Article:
Hispanics Drive Teen Birthrate
Friday, July 27, 2007
The growing number of young Hispanic mothers is the primary cause for an uptick in Montgomery County's teen pregnancies, according to state statistics presented yesterday to county leaders.
In the county, which has one of the lowest overall birthrates in the United States, the birthrate increased 16 percent from 2002 to 2005 among all women 15 to 19, according to a report by county staff. In the same period, births for women in that age group dropped nationally and statewide.
Births among Hispanic women 18 to 19, which have particularly driven the growth in teen pregnancies in Montgomery, have increased more than 30 percent in the past decade, according to the report.
"The statistics are striking," said County Council member George L. Leventhal (D-At Large), chairman of the council's Health and Human Services Committee, which met yesterday with the Education Committee to discuss the numbers.
In Montgomery, births among black women 18 to 19 have declined in the past 10 years, and the birthrate for that group is nearing that of white women 18 to 19, the report said. Exact data were not available.
Committee members listened to testimony from social service advocates and others who pointed to a variety of factors for the growing numbers in the Latino community.
Candace Kattar, executive director of Identity Inc., a nonprofit group in Gaithersburg that serves Latinos, said low-income and undocumented teen moms often might not see pregnancy as a barrier to goals such as an education or career.
"A lot of the teen Latino moms are actually quite happy to be pregnant as teenagers," Kattar said.
A survey of Latino teens and adults by the National Campaign to Prevent Teen Pregnancy found that a significant portion of the Latino community does not see teen pregnancy in their community as a big deal, according to the Montgomery report, and only a small number thought it prevented teens from reaching their goals.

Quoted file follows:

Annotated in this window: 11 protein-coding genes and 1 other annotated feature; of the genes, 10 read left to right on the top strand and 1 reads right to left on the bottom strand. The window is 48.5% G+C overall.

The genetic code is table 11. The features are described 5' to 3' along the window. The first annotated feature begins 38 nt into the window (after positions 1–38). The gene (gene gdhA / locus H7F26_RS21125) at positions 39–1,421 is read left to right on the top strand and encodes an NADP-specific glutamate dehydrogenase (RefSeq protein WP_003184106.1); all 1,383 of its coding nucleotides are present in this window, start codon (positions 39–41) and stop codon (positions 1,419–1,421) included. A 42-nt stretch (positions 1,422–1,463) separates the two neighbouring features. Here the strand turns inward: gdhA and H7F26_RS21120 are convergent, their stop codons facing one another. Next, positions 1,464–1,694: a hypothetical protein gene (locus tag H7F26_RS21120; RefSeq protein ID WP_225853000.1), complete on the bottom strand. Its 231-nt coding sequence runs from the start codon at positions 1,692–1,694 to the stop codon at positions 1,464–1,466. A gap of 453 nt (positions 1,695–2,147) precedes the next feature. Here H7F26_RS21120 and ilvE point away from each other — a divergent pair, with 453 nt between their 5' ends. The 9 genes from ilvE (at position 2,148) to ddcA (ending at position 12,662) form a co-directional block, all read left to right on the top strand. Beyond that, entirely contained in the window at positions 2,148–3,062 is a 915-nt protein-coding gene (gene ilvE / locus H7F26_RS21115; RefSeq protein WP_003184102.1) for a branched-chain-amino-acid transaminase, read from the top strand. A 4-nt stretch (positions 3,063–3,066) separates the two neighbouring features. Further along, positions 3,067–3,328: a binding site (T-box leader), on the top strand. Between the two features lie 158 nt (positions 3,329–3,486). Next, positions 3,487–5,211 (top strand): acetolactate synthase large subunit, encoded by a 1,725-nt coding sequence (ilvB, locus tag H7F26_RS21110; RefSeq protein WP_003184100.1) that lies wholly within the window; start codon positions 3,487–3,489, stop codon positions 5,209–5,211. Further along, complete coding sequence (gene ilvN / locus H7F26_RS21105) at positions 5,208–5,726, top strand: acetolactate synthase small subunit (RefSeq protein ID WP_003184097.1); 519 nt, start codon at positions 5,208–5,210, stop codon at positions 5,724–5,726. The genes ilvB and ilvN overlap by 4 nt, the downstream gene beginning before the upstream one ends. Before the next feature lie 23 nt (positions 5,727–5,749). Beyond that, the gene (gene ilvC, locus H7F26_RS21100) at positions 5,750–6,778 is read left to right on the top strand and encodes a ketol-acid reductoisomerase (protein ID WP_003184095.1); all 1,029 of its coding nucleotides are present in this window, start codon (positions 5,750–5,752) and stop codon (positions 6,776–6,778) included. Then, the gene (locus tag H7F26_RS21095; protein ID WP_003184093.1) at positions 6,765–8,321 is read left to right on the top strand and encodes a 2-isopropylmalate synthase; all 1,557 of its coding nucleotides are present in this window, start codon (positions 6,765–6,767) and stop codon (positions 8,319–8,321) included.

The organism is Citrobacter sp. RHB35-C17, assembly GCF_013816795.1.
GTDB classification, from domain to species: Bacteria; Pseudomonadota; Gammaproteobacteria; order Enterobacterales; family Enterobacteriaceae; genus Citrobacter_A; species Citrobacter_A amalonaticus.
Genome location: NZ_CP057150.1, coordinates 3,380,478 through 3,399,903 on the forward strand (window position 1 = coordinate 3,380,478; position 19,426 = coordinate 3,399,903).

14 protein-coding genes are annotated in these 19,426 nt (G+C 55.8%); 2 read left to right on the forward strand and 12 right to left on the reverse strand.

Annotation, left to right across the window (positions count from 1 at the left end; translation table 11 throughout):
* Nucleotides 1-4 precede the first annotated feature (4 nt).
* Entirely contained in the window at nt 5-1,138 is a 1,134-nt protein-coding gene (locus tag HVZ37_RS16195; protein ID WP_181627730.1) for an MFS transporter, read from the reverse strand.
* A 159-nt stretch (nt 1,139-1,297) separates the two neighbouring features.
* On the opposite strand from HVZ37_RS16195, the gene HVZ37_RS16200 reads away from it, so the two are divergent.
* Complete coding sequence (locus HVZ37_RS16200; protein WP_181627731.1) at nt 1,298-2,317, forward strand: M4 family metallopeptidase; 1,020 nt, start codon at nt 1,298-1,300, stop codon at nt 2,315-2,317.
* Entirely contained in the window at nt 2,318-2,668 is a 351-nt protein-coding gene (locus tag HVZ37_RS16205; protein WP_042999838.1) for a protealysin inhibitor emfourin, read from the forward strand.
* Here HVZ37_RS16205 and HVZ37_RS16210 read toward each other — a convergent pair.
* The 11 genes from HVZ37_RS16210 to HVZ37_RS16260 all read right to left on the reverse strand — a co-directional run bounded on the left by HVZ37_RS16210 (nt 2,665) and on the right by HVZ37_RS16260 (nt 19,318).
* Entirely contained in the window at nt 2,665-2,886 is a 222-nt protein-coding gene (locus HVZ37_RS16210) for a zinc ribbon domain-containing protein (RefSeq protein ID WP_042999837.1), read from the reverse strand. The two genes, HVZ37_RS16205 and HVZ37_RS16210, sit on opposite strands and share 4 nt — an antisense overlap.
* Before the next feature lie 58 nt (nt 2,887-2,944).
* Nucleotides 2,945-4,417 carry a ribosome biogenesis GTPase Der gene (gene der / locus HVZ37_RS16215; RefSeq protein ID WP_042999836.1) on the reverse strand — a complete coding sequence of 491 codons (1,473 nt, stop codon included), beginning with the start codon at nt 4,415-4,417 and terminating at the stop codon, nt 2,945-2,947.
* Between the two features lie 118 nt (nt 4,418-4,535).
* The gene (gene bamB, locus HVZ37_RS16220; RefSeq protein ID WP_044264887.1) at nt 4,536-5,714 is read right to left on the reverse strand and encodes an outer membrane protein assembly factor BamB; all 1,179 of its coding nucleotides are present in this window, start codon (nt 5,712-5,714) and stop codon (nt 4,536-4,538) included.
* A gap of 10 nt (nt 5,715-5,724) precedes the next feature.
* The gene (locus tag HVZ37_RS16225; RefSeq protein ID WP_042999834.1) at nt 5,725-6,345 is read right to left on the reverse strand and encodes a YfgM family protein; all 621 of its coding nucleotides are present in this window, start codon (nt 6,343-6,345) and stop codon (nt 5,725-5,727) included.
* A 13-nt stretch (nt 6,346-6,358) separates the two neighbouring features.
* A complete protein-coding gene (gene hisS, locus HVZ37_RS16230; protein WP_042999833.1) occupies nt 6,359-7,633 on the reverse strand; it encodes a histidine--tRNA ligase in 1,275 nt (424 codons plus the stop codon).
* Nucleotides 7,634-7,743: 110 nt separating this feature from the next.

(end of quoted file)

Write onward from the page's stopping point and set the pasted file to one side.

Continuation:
"The whole cultural piece is enormous," said Pilar Torres, executive director of Centro Familia, a Silver Spring group that promotes child care and education for Latinos. "We're not understanding why these girls are getting pregnant. It's totally different for this community."
The National Campaign survey showed that Latinas were less likely to talk to their parents about sex than other teenage girls. Advocates for curbing teen pregnancy said that more communication among parents and their children is critical.
Birth control remains a taboo topic for many Latina women visiting the Teen Connection, a Silver Spring-based clinic, said its executive director, Karen Butler-Colbert.
"These girls don't want to become pregnant, but they don't know much about contraception," she said.
Many pregnant Hispanic girls are not getting married but are staying in long-term situations similar to ones their mothers might have been in, "acompañadas," or accompanied relationships, Kattar said.
As the county attempts to reach out to a diversifying population, Leventhal said, the council will meet in the following months to continue the discussion.
"What I found most striking were Candace Kattar's comments about a very different mind-set," Leventhal said in an interview. "We make assumptions that these poor, uneducated girls are acting against their own best interest. Her point was that some of them were making a decision in what they think is in their own interest."